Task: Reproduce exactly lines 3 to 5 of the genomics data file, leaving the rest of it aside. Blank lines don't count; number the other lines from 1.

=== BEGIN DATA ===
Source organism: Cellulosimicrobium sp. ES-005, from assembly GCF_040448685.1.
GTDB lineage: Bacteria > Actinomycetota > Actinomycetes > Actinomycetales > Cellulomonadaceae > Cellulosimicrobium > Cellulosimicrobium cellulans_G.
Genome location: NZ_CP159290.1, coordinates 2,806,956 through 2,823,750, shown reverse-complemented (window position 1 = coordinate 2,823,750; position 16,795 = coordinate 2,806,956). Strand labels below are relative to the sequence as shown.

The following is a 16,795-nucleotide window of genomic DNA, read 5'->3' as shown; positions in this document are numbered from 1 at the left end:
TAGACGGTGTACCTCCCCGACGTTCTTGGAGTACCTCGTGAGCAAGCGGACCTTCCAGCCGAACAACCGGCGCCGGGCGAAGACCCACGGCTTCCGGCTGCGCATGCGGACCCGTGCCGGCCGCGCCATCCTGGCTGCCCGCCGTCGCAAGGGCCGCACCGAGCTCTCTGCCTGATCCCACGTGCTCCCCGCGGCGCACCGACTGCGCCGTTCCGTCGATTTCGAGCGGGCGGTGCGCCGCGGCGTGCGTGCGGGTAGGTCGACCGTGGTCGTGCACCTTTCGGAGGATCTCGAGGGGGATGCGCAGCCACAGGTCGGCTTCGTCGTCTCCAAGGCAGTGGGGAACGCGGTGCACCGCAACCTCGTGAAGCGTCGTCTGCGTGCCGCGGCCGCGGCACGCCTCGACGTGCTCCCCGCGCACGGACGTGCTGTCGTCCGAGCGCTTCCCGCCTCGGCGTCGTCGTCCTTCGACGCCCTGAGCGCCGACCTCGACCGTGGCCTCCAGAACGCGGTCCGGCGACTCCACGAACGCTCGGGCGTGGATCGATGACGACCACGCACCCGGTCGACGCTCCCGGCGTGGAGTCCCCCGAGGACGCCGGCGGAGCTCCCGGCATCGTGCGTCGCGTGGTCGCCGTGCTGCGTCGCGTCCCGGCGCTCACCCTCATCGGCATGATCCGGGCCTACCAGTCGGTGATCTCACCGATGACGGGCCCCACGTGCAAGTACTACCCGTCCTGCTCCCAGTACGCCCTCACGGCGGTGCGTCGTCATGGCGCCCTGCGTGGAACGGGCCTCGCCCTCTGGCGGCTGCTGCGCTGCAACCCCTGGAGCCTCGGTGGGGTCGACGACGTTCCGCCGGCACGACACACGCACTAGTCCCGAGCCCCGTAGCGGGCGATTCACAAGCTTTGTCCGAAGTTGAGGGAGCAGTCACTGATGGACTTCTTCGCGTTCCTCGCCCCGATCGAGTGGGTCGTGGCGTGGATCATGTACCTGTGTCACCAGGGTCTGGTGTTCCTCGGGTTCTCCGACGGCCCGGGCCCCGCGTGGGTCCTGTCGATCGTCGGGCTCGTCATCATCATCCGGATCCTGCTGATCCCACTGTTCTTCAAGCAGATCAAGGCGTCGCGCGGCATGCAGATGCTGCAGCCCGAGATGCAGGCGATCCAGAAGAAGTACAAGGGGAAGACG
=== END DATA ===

Genome location: NZ_CP159290.1, coordinates 2,806,956 through 2,823,750, shown reverse-complemented (window position 1 = coordinate 2,823,750; position 16,795 = coordinate 2,806,956). Strand labels below are relative to the sequence as shown.

The following is a 16,795-nucleotide window of genomic DNA, read 5'->3' as shown; positions in this document are numbered from 1 at the left end:
TAGACGGTGTACCTCCCCGACGTTCTTGGAGTACCTCGTGAGCAAGCGGACCTTCCAGCCGAACAACCGGCGCCGGGCGAAGACCCACGGCTTCCGGCTGCGCATGCGGACCCGTGCCGGCCGCGCCATCCTGGCTGCCCGCCGTCGCAAGGGCCGCACCGAGCTCTCTGCCTGATCCCACGTGCTCCCCGCGGCGCACCGACTGCGCCGTTCCGTCGATTTCGAGCGGGCGGTGCGCCGCGGCGTGCGTGCGGGTAGGTCGACCGTGGTCGTGCACCTTTCGGAGGATCTCGAGGGGGATGCGCAGCCACAGGTCGGCTTCGTCGTCTCCAAGGCAGTGGGGAACGCGGTGCACCGCAACCTCGTGAAGCGTCGTCTGCGTGCCGCGGCCGCGGCACGCCTCGACGTGCTCCCCGCGCACGGACGTGCTGTCGTCCGAGCGCTTCCCGCCTCGGCGTCGTCGTCCTTCGACGCCCTGAGCGCCGACCTCGACCGTGGCCTCCAGAACGCGGTCCGGCGACTCCACGAACGCTCGGGCGTGGATCGATGACGACCACGCACCCGGTCGACGCTCCCGGCGTGGAGTCCCCCGAGGACGCCGGCGGAGCTCCCGGCATCGTGCGTCGCGTGGTCGCCGTGCTGCGTCGCGTCCCGGCGCTCACCCTCATCGGCATGATCCGGGCCTACCAGTCGGTGATCTCACCGATGACGGGCCCCACGTGCAAGTACTACCCGTCCTGCTCCCAGTACGCCCTCACGGCGGTGCGTCGTCATGGCGCCCTGCGTGGAACGGGCCTCGCCCTCTGGCGGCTGCTGCGCTGCAACCCCTGGAGCCTCGGTGGGGTCGACGACGTTCCGCCGGCACGACACACGCACTAGTCCCGAGCCCCGTAGCGGGCGATTCACAAGCTTTGTCCGAAGTTGAGGGAGCAGTCACTGATGGACTTCTTCGCGTTCCTCGCCCCGATCGAGTGGGTCGTGGCGTGGATCATGTACCTGTGTCACCAGGGTCTGGTGTTCCTCGGGTTCTCCGACGGCCCGGGCCCCGCGTGGGTCCTGTCGATCGTCGGGCTCGTCATCATCATCCGGATCCTGCTGATCCCACTGTTCTTCAAGCAGATCAAGGCGTCGCGCGGCATGCAGATGCTGCAGCCCGAGATGCAGGCGATCCAGAAGAAGTACAAGGGGAAGACG